13 Years Later: Looking Back on the Deepwater Horizon Disaster
Thirteen years ago, the world witnessed one of the worst maritime disasters in history when BP’s Macondo oil well off Louisiana suffered a blowout that killed 11 workers aboard the Deepwater Horizon drilling rig. Over the next 87 days, the ruptured well spewed an estimated 210 million gallons of crude oil into the Gulf of Mexico, creating an oil slick that covered nearly 60,000 square miles of ocean and contaminated an estimated 4,500 miles of shoreline.
To mitigate the environmental and economic impact of the BP Oil Spill, BP hired thousands of local residents and fishermen to assist with the cleanup efforts, federal response officials approved the use of at least 1.8 million gallons of dispersant to break up the oil slicks. However, despite these efforts, the Gulf fishing industry suffered an estimated loss of $1 billion in revenue, and BP’s total costs for criminal fines, civil penalties, and cleanup reached about $65 billion, including over $16 billion for ecosystem restoration.
This year, on the thirteenth anniversary of the spill, there is a renewed interest in offshore oil and gas exploration and production, primarily in the Middle East and South America, but also in the Gulf of Mexico. The Biden administration recently auctioned off lease rights to 73 million acres of the continental shelf, securing winning bids for 1.6 million acres and generating $260 million in revenue. BP also marked a significant milestone this month with the startup of its first new operated offshore platform since the spill, the BP Argos platform, which will increase the company’s operated production capacity in the Gulf of Mexico by 20%.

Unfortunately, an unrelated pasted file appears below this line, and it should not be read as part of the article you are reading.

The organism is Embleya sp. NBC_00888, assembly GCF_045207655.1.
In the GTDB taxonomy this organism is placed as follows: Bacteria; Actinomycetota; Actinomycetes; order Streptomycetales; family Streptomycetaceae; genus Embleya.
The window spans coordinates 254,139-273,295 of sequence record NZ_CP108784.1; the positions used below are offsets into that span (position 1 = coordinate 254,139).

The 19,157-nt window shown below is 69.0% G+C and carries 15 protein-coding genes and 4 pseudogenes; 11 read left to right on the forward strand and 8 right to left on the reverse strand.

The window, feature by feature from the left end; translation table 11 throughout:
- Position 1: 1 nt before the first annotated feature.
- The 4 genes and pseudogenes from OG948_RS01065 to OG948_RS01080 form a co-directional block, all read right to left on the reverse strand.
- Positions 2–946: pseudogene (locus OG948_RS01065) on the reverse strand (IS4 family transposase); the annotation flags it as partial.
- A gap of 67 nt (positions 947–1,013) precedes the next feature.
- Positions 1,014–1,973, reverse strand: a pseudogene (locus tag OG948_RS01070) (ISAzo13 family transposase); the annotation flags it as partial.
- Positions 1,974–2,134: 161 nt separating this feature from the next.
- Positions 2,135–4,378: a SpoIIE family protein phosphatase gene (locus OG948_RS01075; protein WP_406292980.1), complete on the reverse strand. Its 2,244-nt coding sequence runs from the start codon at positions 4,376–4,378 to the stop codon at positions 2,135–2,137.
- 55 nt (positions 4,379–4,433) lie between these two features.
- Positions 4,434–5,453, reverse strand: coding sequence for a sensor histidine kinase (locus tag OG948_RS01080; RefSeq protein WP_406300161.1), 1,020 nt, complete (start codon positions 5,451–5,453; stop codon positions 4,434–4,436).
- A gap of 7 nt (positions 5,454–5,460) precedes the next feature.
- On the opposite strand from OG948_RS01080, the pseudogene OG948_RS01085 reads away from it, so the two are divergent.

Despite the industry’s recovery, the impact and controversy surrounding the BP Oil Spill remains. Cleanup workers who suffered injuries or contracted illnesses due to chemical and oil exposure are still pursuing compensation from BP through the courts. Though safety on oil rigs has generally improved, a court-appointed monitoring panel led by the National Academies of Science warned that progress on safety management is not uniform across the sector, stating “a visible, industrywide, industry-led commitment to a culture that supports safety is still lacking.”
The environmental legacy of the spill also continues, with some researchers suggesting that the impact on Louisiana’s coastal wetlands may be substantial. A long-term study published this month found that oil contamination persisted for at least eight years in the soil beneath marsh grasses, potentially accelerating the region’s problems with coastal erosion.
Against this backdrop, environmental group Oceana has called on the White House to halt offshore exploration and production in federal waters, citing climate risks, the potential for another spill, and President Biden’s campaign pledge to block offshore drilling. The group’s campaign director, Diane Hoskins, worries for the potential immediate economic and environmental devastation to coastal communities, warning “It’s not a matter of if there will be another spill, but when.”
We at the Herd Law Firm, PLLC, continue to fight for mariners and spill cleanup workers of all kinds in all types of personal injury and death claims, and never waver in our commitment to help these victims and their families in seeking the assistance and compensation they so need and deserve.
Herd Dispute Resolution, LLC
Charles Herd Attorney
- April 28, 2023
- (713) 955-4299
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